This killer kettlebell workout uses just 4 moves to sculpt your body

Kettlebell workout
(Image credit: Shutterstock)

This killer kettlebell workout is ideal if you want to sculpt stronger, leaner muscles and burn calories with minimal equipment. It uses just four moves to build tone in 10 minutes. Now that’s an ideal workout length. 

Kettlebells are hugely versatile, and some of the best kettlebells can add instant intensity to your functional training without splashing the cash on the best home gym equipment. They can be tacked on to cardio workouts to improve your cardio fitness and endurance or utilized during strength training to build muscle and explosive power. 

You don’t need two kettlebells to achieve results, either. According to the Journal of Applied Physiology, unilateral (single-sided) training using one kettlebell can help strengthen underperforming or inactive muscles without your stronger muscles taking over. It can also challenge your core strength and improve your balance.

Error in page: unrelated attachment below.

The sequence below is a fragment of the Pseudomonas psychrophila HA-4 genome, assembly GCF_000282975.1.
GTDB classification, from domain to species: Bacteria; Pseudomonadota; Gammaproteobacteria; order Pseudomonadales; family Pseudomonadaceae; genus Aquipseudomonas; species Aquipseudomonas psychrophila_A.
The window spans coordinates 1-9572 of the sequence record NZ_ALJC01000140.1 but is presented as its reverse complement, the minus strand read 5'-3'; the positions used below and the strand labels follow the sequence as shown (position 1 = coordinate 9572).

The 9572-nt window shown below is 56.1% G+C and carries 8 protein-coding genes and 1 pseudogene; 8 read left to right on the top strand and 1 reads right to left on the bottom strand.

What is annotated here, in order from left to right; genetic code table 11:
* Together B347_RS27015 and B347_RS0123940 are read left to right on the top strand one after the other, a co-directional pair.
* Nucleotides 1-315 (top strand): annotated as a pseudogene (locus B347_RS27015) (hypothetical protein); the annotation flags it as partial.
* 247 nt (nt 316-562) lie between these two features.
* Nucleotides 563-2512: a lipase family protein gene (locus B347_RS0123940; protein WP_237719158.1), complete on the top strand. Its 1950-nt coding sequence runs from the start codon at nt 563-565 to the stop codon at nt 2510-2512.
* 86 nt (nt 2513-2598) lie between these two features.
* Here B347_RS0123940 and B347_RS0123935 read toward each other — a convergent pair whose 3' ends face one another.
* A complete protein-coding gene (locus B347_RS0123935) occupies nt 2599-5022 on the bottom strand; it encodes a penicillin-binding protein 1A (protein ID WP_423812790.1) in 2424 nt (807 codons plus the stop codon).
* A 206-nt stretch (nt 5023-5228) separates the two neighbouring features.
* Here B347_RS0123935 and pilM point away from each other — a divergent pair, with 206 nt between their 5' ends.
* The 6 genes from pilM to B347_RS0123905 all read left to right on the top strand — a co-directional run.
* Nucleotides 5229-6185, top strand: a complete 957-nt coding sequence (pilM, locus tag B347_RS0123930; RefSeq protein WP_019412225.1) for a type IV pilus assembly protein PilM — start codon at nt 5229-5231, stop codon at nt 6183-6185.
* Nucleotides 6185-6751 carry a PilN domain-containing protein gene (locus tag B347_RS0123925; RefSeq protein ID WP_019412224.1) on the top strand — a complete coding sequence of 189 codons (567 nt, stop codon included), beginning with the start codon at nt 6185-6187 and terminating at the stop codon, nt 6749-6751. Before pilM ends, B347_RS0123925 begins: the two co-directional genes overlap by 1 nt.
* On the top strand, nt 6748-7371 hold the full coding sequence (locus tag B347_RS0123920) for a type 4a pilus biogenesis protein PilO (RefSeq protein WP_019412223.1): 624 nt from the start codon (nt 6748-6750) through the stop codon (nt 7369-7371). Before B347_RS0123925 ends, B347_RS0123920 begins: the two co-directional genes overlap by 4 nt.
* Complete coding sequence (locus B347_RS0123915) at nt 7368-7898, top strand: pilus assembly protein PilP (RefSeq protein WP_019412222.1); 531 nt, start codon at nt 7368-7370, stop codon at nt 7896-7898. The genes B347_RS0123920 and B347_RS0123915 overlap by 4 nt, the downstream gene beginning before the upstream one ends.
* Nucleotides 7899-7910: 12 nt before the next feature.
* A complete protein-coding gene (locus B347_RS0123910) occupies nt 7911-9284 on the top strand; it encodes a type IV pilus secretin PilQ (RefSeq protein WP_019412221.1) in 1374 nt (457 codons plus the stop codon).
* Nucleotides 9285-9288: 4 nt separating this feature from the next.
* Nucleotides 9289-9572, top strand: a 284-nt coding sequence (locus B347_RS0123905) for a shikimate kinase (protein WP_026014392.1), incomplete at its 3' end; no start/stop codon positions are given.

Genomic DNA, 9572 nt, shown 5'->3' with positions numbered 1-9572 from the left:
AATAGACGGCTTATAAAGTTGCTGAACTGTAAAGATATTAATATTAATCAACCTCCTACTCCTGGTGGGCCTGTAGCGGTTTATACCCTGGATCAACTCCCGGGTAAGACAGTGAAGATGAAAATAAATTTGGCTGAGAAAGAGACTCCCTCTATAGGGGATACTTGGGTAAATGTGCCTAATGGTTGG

This workout will challenge your cardio credentials and balance and build functional full-body strength using just four exercises in 10 minutes. If you prefer working with dumbbells, this full-body dumbbell workout builds strength in just 6 exercises, and I also recommend learning how to do a kettlebell swing before wielding one above your head. Read on for the workout.

The killer kettlebell workout

As a trainer, I like to ensure people don’t get bored, so this kettlebell workout is guaranteed to keep you on your toes using some of the best kettlebell exercises. Perform this as a pyramid AMRAP (as many rounds as possible), starting with 2 reps per exercise and building by 2 each round. If you hit 10 reps, descend by 2 reps each round and continue for 10 minutes.